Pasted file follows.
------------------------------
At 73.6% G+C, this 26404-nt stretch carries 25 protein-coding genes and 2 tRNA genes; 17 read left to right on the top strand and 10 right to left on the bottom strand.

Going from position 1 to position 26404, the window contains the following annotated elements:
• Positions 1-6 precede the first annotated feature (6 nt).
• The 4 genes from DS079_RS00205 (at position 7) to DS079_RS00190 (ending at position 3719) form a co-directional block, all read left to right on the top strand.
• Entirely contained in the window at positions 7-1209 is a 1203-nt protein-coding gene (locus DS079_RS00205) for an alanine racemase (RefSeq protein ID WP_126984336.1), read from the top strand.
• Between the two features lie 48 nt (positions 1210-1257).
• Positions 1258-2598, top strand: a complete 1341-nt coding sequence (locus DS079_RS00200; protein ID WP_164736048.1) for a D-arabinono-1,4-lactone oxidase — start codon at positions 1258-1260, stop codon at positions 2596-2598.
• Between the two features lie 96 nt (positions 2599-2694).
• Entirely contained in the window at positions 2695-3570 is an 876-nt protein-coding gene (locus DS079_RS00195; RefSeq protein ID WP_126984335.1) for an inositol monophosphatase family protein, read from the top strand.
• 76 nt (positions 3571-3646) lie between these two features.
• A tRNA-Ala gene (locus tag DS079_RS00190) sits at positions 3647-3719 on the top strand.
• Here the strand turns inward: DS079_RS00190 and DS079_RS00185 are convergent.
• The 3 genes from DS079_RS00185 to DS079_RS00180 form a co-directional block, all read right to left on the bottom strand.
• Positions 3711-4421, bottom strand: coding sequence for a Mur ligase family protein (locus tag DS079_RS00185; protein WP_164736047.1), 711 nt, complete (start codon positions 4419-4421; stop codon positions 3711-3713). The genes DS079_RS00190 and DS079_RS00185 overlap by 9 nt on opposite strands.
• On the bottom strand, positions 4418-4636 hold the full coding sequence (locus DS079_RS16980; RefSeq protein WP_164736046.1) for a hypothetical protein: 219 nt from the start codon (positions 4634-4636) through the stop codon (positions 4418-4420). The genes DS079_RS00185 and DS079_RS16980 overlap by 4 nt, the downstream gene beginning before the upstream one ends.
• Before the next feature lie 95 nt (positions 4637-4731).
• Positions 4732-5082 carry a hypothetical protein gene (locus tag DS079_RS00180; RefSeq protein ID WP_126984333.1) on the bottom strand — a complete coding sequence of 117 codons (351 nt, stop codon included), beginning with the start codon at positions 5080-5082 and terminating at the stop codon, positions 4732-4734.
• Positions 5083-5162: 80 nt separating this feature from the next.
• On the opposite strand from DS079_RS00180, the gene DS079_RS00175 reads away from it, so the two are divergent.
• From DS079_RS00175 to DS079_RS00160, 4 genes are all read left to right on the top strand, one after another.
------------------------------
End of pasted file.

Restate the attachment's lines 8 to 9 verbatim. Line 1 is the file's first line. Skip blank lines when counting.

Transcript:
• Between the two features lie 96 nt (positions 2599-2694).
• Entirely contained in the window at positions 2695-3570 is an 876-nt protein-coding gene (locus DS079_RS00195; RefSeq protein ID WP_126984335.1) for an inositol monophosphatase family protein, read from the top strand.